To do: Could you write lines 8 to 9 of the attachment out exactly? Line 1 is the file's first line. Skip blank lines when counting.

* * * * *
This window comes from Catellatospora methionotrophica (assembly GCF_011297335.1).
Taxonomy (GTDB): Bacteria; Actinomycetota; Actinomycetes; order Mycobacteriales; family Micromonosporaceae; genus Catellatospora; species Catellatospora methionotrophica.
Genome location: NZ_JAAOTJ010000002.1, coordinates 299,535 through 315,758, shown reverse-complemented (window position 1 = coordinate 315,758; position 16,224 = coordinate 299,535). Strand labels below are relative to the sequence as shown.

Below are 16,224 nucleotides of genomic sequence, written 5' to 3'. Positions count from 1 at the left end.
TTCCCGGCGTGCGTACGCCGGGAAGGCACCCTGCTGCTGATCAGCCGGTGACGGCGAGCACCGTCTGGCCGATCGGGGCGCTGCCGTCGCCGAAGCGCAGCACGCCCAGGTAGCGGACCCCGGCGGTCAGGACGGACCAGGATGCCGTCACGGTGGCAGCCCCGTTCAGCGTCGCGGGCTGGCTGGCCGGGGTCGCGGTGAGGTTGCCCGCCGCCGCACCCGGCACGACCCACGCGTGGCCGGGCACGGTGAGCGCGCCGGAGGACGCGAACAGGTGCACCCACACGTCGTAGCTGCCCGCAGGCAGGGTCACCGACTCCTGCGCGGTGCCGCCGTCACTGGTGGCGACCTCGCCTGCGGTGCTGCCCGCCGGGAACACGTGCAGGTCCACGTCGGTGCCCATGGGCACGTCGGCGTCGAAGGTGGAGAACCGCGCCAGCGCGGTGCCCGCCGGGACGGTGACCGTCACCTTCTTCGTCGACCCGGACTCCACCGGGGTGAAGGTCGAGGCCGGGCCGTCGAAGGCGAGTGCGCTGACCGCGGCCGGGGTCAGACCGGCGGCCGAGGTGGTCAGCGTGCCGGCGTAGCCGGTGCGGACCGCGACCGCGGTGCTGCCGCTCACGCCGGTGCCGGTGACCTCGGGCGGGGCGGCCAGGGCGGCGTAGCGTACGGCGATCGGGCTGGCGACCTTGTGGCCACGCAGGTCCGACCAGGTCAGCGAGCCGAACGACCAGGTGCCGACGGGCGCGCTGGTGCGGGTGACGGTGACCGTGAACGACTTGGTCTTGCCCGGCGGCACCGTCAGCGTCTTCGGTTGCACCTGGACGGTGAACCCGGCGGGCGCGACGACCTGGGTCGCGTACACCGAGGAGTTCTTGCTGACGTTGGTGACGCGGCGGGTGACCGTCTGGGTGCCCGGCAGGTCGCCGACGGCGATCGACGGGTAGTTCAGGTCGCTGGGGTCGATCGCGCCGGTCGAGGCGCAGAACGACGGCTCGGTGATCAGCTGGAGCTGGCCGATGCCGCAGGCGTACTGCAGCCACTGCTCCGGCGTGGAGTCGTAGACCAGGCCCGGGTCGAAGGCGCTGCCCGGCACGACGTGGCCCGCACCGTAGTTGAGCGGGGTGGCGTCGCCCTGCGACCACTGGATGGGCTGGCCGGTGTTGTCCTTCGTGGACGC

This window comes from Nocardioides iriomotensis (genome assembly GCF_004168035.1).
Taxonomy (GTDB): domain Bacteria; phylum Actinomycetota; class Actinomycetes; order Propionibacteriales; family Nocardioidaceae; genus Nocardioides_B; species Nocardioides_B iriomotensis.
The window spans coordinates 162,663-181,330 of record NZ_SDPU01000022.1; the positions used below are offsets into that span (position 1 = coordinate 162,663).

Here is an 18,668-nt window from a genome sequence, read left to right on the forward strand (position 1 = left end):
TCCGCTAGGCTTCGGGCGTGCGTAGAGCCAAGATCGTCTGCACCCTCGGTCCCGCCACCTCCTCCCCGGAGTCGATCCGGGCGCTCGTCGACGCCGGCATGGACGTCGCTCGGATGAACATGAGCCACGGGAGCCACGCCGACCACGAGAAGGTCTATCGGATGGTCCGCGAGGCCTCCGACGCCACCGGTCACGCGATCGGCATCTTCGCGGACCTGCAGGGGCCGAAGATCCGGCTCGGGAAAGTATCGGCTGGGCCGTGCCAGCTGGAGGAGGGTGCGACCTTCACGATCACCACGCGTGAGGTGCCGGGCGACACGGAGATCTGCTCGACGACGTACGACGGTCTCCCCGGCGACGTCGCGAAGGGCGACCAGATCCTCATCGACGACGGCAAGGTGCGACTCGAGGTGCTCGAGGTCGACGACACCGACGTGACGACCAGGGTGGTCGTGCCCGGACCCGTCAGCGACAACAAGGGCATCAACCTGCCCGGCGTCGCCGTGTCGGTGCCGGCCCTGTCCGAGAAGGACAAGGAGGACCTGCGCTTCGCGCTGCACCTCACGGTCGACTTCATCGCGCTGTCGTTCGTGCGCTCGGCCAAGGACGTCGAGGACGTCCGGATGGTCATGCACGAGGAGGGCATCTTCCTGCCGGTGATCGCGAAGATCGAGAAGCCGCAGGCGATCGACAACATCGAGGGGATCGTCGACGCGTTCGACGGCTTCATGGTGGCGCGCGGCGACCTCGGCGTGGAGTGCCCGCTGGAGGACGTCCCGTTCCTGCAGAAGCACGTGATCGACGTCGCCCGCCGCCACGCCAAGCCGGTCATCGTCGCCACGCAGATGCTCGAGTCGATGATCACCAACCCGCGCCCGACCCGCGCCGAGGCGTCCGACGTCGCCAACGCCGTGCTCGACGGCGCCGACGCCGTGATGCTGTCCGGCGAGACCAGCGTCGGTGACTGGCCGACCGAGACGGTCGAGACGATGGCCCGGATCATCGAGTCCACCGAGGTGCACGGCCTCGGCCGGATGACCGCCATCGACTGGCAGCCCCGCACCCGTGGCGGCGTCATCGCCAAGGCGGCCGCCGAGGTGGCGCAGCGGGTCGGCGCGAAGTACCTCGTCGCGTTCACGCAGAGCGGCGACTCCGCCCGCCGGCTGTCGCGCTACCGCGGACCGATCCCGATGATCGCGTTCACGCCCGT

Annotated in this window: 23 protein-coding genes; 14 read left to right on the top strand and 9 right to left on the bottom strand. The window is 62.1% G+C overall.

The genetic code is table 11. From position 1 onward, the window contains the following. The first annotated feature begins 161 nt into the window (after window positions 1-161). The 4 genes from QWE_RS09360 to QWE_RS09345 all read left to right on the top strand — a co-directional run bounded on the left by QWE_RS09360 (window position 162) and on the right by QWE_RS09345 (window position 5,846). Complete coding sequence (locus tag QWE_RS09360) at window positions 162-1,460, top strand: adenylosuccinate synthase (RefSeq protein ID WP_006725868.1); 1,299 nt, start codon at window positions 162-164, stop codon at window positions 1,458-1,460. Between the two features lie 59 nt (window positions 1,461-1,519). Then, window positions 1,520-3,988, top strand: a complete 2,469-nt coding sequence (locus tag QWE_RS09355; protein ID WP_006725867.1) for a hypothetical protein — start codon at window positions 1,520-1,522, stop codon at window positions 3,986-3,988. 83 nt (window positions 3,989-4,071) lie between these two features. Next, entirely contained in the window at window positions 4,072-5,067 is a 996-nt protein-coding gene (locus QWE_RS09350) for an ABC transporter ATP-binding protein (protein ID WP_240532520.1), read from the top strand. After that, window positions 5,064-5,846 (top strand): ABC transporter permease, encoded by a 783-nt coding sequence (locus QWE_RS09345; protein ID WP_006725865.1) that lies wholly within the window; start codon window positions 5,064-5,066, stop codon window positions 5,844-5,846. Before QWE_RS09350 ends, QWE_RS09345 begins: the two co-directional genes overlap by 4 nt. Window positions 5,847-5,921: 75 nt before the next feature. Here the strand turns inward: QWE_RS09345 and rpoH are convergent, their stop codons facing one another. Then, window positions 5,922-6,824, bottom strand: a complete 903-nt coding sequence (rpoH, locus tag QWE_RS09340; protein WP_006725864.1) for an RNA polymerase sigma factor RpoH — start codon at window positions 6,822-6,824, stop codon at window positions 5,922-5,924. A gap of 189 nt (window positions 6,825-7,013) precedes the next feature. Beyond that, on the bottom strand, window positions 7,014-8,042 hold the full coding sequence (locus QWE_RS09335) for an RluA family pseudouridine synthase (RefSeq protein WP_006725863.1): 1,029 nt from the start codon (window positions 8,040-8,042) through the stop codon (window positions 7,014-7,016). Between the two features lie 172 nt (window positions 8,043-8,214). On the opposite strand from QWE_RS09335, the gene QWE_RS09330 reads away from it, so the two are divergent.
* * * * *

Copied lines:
The window spans coordinates 162,663-181,330 of record NZ_SDPU01000022.1; the positions used below are offsets into that span (position 1 = coordinate 162,663).

Here is an 18,668-nt window from a genome sequence, read left to right on the forward strand (position 1 = left end):